Friday, September 30, 2016

Throwback Thursday: Peace Sells...But Who's Buying?, by Megadeth

In 1986 Big Four thrash legend Megadeth put out its second studio album Peace Sells...But Who's Buying?; the last with its original line-up of Dave Mustaine on rhythm guitar and vocals, David Ellefson on bass, Chris Poland on lead guitar, and Gar Samuelson on drums. This was the band's first album to make a real impact and get the band's name out there, boosting them out from the woodwork that their debut album had kind of kept them in in the underground thrash community.

Peace Sells...But Who's Buying? has much better studio production than its predecessor Killing is My Business...and Business is Good!. This time around there is a lot less murkiness to the sound. Everything (the guitars especially) packs a lot more punch and sounds a great deal more crisp and defined. The lyrics in this record are also very aware of the great multitude of social issues going on in the world at the time, making it that much more relevant and poignant of a record.

The title track Peace Sells has one of the most iconic intros in all of heavy metal with that bass line and that simple stomping bass drum. Hell, MTV even used that intro as their intro for their news program for a while. Aside from that though, it talks about Mustaine's personal political/social beliefs and how the American political system needs a new structure. Even if politics aren't really your shindig though, it has some formidable riffs and some absolute killer guitar solos with hints of jazz scales here and there from Poland.

Wake Up Dead is another one of my personal favorite Megadeth tracks. Although the lyrics are less political, it's made up for in the riffage department. Mustaine uses a guitar technique called spider chords where he plays a power chord on one set of strings but has fingers free to play the lower ones, thus giving him more range and ability to play the harder stuff. As a guitarist myself I really admire it sheerly for its technical aspects, though aside from that it's one powerhouse of a tune that grabs you by the balls and won't let go.

Peace Sells...But Who's Buying? is definitely a Megadeth hallmark classic for a reason. From start to finish it is packed full of young Dave Mustaine's rage fueled riffs and lyrics while also featuring the astounding talents of three other hungry musicians. If you were to want to get started with Megadeth, this would be the record I would recommend going to as much as I love its predecessor. Plus, if you love blues it also has a Willie Dixon cover on it that the man himself actually liked.

Peace Sells...But Who's Buying? receives 4.5 out of 5 stars.

Track List:

1. Wake Up Dead
2. The Conjuring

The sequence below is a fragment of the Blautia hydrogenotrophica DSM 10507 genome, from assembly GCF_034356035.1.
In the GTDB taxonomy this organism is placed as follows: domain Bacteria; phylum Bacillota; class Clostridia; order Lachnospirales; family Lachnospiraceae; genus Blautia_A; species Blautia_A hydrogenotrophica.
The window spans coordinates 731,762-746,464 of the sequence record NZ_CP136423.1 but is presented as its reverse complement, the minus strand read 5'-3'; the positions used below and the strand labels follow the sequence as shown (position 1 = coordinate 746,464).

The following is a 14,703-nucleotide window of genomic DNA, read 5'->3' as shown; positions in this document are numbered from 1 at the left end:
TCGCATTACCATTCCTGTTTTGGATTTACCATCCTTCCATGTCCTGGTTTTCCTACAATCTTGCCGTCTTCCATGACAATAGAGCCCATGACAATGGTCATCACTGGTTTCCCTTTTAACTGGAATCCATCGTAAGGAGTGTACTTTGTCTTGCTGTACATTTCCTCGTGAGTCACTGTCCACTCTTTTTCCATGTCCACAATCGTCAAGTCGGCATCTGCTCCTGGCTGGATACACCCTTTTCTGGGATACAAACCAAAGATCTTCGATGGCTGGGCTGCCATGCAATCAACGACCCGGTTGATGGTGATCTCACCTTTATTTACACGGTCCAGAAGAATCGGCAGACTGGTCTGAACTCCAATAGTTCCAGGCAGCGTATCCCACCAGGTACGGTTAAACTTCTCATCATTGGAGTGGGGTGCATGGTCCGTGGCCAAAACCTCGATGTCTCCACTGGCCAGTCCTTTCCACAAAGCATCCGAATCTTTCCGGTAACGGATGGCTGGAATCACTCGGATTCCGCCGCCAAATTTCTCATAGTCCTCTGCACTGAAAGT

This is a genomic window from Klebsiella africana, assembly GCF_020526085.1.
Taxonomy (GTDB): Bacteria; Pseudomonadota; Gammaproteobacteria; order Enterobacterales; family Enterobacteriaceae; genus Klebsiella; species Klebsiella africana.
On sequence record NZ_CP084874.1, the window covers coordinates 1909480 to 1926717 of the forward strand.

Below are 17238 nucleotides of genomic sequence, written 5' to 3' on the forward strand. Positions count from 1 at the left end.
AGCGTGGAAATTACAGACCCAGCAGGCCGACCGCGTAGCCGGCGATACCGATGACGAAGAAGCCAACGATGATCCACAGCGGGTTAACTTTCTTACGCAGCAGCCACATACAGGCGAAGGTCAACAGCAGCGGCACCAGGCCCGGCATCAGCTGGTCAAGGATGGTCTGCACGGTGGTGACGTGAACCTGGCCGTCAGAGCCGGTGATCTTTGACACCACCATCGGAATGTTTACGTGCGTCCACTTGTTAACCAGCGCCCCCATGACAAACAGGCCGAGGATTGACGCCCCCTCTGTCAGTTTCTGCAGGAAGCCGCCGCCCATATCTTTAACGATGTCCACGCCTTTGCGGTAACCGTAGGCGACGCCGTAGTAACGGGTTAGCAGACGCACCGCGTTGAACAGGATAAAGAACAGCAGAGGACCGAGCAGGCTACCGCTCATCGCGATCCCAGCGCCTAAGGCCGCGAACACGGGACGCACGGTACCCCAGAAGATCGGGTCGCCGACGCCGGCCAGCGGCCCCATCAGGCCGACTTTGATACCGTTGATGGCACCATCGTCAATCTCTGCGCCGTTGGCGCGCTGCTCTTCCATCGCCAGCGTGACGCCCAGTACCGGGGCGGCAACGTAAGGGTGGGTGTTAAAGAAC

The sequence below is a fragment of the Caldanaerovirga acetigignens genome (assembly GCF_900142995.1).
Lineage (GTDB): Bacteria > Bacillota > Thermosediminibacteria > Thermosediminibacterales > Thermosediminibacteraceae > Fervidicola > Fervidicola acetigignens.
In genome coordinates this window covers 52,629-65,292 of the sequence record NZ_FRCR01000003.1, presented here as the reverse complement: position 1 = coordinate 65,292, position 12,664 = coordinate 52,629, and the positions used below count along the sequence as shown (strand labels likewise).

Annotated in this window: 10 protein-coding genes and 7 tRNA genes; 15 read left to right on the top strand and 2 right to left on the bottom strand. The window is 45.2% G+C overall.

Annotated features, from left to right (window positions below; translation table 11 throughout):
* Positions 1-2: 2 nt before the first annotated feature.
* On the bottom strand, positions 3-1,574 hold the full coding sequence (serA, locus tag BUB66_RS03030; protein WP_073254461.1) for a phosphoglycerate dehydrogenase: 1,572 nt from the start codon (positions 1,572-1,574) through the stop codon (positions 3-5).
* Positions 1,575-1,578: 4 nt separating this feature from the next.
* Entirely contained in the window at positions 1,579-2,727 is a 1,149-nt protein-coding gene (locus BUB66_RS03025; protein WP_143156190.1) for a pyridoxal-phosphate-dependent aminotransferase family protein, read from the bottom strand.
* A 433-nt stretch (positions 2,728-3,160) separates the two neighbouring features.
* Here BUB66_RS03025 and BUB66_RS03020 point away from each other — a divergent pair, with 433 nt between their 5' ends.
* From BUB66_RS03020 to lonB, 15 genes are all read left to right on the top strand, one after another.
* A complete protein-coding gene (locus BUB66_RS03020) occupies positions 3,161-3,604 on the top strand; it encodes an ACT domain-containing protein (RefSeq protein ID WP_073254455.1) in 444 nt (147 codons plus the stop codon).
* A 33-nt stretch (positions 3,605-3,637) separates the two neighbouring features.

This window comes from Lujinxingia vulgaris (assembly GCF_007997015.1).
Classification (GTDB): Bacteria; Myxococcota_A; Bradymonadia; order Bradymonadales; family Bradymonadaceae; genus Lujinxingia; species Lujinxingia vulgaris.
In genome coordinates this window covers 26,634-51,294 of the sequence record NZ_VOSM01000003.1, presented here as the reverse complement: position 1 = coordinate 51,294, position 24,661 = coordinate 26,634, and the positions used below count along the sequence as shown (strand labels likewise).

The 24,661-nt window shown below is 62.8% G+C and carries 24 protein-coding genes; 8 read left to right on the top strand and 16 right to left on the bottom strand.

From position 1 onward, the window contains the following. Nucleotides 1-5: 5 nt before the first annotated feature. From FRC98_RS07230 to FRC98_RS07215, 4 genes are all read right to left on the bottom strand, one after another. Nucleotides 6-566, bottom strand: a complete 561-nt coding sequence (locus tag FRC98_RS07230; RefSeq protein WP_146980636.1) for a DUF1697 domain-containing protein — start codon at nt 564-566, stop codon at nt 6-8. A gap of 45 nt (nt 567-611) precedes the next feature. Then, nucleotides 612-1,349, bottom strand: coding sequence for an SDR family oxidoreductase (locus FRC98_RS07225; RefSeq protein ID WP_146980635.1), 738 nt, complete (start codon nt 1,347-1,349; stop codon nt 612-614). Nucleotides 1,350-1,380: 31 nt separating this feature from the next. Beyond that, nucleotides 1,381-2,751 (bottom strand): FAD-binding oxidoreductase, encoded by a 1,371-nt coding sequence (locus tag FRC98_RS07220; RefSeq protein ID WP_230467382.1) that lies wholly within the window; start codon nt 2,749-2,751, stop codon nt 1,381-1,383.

3. Peace Sells
4. Devils Island
5. Good Mourning/Black Friday
6. Bad Omen
7. I Ain't Superstitious
8. My Last Words

Buy the album on Amazon:

Thursday, September 29, 2016

Rainbow to Release "Memories in Rock" Concert CD/DVD Set of 2016 Shows

Fans of guitar legend Ritchie Blackmore will be getting a real treat just in time for the holidays. Those who weren't able to make it to the man in black's first rock shows in two decades will be getting a CD/DVD set of the shows performed this past summer in Germany and England by Rainbow with a new line-up of vocalist Ronnie Romero, bassist Bob Nouveau, drummer David Keith, keyboardist Jens Johanssen, and a couple of backing vocalists.

The set titled Memories in Rock will be available to the public on November 18th as a DVD/2 CD and Blu-ray/2 CD sets and will also be available in digital formats. The deluxe version of the set which will include the DVD, Blu-ray, and 2 CDs as well as a 48 page hardback book and a triple LP version will come as an import on December 2nd.

 In a BraveWords interview back in July, Blackmore talks about the set, saying:

“I noticed when they clapped, they weren’t clapping so hard for Deep Purple. They said, ‘We hear that every year,’ because Purple goes around. So the next time, if we go out and we do anything, I would do probably 95 percent Rainbow songs. That’s what they seem to want to hear. And it didn’t occur to me. I just naturally assumed they wanted to hear everything.”

Somehow I'm not surprised by this. When people go to a Rainbow show they primarily want to hear Rainbow songs. Who'da thunk it, right? I love Deep Purple songs as much as the next Ritchie Blackmore fan, but in a Rainbow setting I would want to see him do primarily Rainbow stuff too. All that aside, I'm excited to get my hands on this new line-up of Rainbow's first and probably last release.

Memories in Rock - Live in Germany Track Listing:

1. Highway Star 
2. Spotlight Kid 
3. Mistreated 
4. 16th Century Greensleeves 
5. Since You Been Gone 
6. Man on the Silver Mountain 
7. Catch the Rainbow 
8. Difficult to Cure (Beethoven’s Ninth)
9. Perfect Strangers
10. Stargazer
11. Long Live Rock ‘n’ Roll
12. Child in Time / Woman From Tokyo